Roche’s one-dose Xofluza (baloxavir marboxil) has achieved primary endpoint in phase III MINISTONE-2 study of children with flu.
The phase III trial has demonstrated that Xofluza was a well-tolerated and efficient potential treatment for flu in otherwise healthy children aged one to less than 12 years old.
Xofluza is a first-in-class and one-dose oral medicine with a novel proposed mechanism of action, which showed efficacy in a range of influenza viruses, including in vitro activity against oseltamivir-resistant strains and avian strains (H7N9, H5N1) in non-clinical studies.
Roche’ MINISTONE-2 study assessed the proportion of patients with adverse events (AEs) or severe AEs up to day 29 in the study, showing results in line with the safety profile of Xofluza.
The trial also demonstrated the efficacy of the medicine to be comparable to oseltamivir, a treatment for children with flu.
MINISTONE-2, which is the first global phase III study for Xofluza in children, demonstrated that Xofluza was comparable to oseltamivir in relation to major secondary endpoints such as time to alleviation of influenza signs and symptoms.
The multicentre, randomised and double-blind study assessed the safety, pharmacokinetics and efficacy of one dose of Xofluza compared against oseltamivir in otherwise healthy children aged one to less than 12 years with influenza infection and displaying influenza symptoms.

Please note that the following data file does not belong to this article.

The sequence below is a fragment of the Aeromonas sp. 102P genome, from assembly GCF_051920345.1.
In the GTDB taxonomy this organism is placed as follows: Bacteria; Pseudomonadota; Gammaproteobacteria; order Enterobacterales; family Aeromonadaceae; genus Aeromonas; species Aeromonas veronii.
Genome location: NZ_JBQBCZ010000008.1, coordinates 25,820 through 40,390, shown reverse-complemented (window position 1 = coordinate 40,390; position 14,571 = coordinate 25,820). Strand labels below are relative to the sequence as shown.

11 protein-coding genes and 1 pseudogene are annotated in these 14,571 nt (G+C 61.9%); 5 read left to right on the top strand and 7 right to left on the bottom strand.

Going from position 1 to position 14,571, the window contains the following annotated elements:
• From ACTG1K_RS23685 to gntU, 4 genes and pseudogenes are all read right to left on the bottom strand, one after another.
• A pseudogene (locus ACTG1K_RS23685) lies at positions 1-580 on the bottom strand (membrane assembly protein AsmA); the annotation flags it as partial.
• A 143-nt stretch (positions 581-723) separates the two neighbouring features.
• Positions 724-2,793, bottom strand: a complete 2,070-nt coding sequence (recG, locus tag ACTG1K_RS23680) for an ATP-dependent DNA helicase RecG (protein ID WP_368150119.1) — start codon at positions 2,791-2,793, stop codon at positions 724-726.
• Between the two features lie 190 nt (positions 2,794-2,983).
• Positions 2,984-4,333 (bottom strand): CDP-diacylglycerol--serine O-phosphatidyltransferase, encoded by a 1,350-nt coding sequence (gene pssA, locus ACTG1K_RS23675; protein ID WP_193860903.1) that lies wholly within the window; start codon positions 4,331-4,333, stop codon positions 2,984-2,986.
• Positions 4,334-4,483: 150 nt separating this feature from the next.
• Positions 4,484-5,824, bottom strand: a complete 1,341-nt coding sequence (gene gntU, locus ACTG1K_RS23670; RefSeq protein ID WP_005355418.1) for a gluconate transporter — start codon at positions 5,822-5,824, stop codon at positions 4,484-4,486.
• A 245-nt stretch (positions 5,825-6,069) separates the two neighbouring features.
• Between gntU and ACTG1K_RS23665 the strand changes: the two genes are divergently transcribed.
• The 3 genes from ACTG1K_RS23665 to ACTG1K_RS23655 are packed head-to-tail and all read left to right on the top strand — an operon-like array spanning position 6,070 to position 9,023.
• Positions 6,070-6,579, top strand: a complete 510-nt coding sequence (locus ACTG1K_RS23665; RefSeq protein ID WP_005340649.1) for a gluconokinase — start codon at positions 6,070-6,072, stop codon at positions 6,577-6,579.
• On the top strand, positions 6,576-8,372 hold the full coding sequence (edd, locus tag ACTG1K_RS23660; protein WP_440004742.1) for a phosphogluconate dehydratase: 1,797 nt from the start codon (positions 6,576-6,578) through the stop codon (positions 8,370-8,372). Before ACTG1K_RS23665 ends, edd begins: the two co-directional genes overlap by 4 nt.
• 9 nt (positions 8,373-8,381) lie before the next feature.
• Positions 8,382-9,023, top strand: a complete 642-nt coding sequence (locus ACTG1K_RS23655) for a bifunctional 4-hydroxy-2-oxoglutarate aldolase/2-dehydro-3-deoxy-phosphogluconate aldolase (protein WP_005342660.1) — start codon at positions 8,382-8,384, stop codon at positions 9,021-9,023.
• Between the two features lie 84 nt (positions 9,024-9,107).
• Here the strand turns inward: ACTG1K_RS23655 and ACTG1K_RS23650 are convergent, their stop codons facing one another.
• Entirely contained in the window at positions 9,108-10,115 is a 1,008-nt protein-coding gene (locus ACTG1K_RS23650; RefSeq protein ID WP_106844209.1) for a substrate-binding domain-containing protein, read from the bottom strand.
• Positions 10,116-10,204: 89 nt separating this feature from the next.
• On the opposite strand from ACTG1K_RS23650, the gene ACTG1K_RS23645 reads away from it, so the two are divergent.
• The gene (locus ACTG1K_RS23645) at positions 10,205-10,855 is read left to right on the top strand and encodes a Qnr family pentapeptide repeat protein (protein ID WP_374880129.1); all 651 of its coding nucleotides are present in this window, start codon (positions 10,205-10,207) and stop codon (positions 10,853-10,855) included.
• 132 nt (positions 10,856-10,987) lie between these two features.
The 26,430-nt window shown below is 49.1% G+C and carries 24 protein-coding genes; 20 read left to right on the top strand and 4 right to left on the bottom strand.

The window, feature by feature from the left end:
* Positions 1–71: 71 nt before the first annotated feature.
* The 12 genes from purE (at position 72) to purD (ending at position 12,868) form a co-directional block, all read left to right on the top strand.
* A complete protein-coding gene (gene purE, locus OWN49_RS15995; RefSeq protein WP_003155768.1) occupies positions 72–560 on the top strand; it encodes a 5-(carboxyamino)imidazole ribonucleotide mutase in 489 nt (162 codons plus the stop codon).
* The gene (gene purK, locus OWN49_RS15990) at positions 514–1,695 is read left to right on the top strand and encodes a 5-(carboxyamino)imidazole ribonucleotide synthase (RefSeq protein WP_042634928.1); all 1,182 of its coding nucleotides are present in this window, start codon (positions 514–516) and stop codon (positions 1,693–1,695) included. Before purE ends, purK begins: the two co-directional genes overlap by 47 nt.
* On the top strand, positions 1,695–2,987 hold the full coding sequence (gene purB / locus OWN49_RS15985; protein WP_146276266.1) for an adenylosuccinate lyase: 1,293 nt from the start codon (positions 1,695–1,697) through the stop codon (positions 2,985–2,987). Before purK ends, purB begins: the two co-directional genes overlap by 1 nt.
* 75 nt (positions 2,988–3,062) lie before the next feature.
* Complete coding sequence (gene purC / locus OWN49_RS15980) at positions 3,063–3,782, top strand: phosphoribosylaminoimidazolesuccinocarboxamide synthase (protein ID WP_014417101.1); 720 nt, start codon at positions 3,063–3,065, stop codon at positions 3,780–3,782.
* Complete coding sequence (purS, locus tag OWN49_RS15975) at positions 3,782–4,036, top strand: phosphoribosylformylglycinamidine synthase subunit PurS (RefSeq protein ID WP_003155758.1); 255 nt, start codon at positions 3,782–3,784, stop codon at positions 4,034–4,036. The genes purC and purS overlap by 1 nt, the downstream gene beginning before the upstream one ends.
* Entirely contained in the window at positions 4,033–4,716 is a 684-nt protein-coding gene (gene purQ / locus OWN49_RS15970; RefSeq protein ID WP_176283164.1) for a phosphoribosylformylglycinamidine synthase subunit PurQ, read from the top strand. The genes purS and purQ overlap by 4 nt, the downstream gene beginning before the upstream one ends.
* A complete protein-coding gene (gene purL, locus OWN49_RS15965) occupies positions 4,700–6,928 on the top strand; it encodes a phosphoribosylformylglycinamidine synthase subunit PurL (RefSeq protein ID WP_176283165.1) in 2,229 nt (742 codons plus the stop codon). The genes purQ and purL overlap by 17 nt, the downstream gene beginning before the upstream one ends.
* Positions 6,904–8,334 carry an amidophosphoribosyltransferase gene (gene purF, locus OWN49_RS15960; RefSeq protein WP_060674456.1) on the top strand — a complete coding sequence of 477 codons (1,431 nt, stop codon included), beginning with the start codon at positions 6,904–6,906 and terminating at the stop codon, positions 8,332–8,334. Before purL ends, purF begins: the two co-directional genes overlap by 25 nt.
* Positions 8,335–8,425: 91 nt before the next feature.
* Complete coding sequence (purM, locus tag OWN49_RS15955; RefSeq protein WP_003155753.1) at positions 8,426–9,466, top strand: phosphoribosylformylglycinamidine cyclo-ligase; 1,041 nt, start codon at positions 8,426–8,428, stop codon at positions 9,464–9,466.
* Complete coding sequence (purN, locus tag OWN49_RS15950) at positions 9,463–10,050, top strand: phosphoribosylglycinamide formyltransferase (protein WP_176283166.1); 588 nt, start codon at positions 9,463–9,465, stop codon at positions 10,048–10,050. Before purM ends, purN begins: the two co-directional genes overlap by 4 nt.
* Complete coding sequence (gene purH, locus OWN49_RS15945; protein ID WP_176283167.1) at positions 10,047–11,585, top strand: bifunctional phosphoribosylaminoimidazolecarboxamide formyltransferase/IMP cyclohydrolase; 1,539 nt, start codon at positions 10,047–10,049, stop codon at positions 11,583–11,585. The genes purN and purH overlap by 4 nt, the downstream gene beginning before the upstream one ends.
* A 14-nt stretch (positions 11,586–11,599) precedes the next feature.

Shionogi had discovered Xofluza, while it is being further developed and commercialised across the world in collaboration with Roche.
Roche global product development head and chief medical officer Dr Sandra Horning said: “Each year approximately one in three children develop flu, and their less mature immune systems mean they are slower to fight the infection and more vulnerable to complications.
“We are committed to developing new, more convenient treatment options for children with flu and look forward to sharing these data with global health authorities.”
Separately, Roche’s phase III Blockstone study demonstrated preventive treatment with Xofluza after exposure to an infected household member significantly reduced the risk of people developing flu by 86% compared to placebo.
In August this year, Roche announced that its Tecentriq (atezolizumab) plus platinum-based chemotherapy has significantly reduced the risk of disease worsening or death in people with previously untreated advanced bladder cancer in the phase III IMvigor130 study.